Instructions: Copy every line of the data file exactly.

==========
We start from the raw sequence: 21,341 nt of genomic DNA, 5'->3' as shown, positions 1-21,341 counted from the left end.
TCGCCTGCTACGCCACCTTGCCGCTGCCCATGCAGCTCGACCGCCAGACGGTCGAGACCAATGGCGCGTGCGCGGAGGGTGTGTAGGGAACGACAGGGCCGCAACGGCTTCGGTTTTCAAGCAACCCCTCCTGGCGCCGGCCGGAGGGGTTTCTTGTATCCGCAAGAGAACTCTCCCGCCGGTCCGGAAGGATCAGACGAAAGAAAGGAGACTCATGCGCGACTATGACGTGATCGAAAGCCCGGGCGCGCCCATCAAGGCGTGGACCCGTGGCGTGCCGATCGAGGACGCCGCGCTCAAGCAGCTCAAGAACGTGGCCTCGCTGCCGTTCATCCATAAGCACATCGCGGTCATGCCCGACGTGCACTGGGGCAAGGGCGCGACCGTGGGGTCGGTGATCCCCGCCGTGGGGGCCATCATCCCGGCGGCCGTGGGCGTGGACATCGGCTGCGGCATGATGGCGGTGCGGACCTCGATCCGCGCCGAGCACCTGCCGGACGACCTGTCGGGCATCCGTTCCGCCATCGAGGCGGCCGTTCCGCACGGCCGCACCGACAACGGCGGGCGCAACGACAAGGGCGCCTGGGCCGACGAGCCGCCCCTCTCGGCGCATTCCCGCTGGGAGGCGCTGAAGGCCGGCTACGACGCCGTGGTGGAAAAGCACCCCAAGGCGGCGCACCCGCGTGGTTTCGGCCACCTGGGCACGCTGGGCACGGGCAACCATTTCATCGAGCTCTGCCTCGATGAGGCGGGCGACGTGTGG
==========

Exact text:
We start from the raw sequence: 21,341 nt of genomic DNA, 5'->3' as shown, positions 1-21,341 counted from the left end.
TCGCCTGCTACGCCACCTTGCCGCTGCCCATGCAGCTCGACCGCCAGACGGTCGAGACCAATGGCGCGTGCGCGGAGGGTGTGTAGGGAACGACAGGGCCGCAACGGCTTCGGTTTTCAAGCAACCCCTCCTGGCGCCGGCCGGAGGGGTTTCTTGTATCCGCAAGAGAACTCTCCCGCCGGTCCGGAAGGATCAGACGAAAGAAAGGAGACTCATGCGCGACTATGACGTGATCGAAAGCCCGGGCGCGCCCATCAAGGCGTGGACCCGTGGCGTGCCGATCGAGGACGCCGCGCTCAAGCAGCTCAAGAACGTGGCCTCGCTGCCGTTCATCCATAAGCACATCGCGGTCATGCCCGACGTGCACTGGGGCAAGGGCGCGACCGTGGGGTCGGTGATCCCCGCCGTGGGGGCCATCATCCCGGCGGCCGTGGGCGTGGACATCGGCTGCGGCATGATGGCGGTGCGGACCTCGATCCGCGCCGAGCACCTGCCGGACGACCTGTCGGGCATCCGTTCCGCCATCGAGGCGGCCGTTCCGCACGGCCGCACCGACAACGGCGGGCGCAACGACAAGGGCGCCTGGGCCGACGAGCCGCCCCTCTCGGCGCATTCCCGCTGGGAGGCGCTGAAGGCCGGCTACGACGCCGTGGTGGAAAAGCACCCCAAGGCGGCGCACCCGCGTGGTTTCGGCCACCTGGGCACGCTGGGCACGGGCAACCATTTCATCGAGCTCTGCCTCGATGAGGCGGGCGACGTGTGG